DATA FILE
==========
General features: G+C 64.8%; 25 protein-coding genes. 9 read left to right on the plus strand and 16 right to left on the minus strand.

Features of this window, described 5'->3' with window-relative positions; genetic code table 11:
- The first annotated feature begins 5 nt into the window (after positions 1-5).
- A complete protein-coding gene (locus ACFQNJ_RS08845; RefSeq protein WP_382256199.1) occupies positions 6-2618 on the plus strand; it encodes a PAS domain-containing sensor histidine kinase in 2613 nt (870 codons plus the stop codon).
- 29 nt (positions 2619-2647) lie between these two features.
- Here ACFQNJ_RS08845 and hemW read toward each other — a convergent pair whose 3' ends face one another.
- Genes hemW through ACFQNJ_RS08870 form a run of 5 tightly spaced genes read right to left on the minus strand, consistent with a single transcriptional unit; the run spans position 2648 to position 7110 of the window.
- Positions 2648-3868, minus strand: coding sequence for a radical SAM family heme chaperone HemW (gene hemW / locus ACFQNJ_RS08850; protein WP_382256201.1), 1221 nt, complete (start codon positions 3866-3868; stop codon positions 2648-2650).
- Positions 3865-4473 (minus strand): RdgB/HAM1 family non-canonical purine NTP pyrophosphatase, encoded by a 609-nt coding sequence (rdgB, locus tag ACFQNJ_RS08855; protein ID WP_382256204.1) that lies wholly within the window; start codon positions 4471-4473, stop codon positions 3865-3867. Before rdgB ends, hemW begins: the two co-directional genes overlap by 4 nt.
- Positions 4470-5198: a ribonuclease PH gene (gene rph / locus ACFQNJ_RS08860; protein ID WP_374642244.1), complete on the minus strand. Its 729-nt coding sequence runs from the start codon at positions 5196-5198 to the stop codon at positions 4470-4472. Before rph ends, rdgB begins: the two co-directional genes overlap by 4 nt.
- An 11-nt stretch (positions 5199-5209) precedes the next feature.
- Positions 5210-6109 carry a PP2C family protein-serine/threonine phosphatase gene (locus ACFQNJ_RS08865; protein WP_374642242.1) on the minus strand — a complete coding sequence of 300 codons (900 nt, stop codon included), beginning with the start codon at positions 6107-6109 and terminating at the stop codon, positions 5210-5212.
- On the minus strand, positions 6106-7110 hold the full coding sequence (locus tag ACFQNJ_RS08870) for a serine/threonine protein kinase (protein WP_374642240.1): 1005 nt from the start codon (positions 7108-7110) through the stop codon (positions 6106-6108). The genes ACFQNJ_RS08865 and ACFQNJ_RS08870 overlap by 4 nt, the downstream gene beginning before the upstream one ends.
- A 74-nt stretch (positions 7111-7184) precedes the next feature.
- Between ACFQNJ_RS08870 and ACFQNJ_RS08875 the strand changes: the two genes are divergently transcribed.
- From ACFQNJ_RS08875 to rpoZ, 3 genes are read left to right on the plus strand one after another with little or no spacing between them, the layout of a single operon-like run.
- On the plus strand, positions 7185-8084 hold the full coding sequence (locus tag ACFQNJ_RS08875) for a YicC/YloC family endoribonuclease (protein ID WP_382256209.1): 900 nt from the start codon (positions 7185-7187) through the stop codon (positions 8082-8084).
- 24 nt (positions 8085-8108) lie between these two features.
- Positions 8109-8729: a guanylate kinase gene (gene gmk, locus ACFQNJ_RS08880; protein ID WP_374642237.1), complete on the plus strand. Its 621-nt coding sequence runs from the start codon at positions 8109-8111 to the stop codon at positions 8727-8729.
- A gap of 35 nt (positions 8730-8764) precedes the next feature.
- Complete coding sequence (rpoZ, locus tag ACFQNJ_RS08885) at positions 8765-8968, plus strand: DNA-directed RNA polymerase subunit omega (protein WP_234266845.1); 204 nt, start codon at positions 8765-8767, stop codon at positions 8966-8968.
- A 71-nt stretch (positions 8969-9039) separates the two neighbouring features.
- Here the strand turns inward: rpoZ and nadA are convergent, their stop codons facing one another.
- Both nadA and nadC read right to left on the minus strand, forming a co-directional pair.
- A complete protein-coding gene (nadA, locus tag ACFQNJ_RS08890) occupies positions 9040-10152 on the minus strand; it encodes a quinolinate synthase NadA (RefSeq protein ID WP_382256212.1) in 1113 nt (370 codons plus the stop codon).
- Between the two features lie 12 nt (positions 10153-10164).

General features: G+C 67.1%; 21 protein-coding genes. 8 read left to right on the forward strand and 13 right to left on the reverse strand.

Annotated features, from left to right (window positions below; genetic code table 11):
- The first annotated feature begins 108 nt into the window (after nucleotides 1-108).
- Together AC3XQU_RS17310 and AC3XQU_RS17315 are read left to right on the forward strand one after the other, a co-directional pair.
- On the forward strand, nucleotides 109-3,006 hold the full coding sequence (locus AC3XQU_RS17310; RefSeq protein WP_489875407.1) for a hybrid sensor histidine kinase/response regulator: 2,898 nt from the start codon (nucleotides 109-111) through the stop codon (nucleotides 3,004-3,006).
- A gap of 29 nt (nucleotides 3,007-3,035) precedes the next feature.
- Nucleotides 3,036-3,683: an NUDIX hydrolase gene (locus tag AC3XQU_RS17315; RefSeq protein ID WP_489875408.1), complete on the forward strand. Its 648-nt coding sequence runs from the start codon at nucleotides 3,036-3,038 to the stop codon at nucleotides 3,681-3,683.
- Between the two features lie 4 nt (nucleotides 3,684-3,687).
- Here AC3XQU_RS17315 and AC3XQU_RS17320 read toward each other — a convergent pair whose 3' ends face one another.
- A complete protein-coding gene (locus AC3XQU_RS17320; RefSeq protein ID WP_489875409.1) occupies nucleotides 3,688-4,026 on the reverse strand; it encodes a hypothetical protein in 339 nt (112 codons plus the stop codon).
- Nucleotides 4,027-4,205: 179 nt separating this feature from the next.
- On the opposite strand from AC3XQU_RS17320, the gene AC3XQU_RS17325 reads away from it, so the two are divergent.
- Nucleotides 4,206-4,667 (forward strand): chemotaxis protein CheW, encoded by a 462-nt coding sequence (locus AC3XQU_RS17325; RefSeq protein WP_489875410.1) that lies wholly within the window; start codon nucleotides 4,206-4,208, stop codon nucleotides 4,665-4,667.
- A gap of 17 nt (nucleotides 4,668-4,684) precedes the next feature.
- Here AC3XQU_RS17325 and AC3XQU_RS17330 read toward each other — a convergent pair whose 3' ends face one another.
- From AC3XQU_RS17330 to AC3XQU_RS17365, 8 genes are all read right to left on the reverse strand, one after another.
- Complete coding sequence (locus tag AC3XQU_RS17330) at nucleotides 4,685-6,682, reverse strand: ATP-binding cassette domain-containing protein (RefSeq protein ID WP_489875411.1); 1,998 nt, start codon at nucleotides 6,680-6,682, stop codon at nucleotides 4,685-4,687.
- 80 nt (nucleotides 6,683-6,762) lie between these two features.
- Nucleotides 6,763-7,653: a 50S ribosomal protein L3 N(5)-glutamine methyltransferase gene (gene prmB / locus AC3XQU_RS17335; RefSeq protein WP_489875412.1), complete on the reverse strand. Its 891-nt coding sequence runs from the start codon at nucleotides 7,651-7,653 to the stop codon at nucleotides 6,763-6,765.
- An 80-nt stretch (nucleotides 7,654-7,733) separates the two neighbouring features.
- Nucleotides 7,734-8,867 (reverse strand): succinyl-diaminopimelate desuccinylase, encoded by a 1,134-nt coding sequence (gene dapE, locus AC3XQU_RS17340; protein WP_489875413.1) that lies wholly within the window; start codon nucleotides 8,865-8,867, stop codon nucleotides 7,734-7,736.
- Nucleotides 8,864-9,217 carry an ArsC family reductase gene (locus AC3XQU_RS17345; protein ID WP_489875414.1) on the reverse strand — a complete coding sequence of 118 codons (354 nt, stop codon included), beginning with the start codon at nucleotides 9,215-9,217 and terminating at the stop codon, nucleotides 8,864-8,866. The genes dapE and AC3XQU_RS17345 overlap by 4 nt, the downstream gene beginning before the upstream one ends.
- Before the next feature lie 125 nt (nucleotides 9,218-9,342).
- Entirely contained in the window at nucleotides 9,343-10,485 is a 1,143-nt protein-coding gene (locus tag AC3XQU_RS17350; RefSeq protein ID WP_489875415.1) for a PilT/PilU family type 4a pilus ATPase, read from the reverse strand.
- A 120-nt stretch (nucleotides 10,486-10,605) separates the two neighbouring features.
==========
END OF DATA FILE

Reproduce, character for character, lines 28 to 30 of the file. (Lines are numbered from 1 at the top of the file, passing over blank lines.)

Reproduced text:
Annotated features, from left to right (window positions below; genetic code table 11):
- The first annotated feature begins 108 nt into the window (after nucleotides 1-108).
- Together AC3XQU_RS17310 and AC3XQU_RS17315 are read left to right on the forward strand one after the other, a co-directional pair.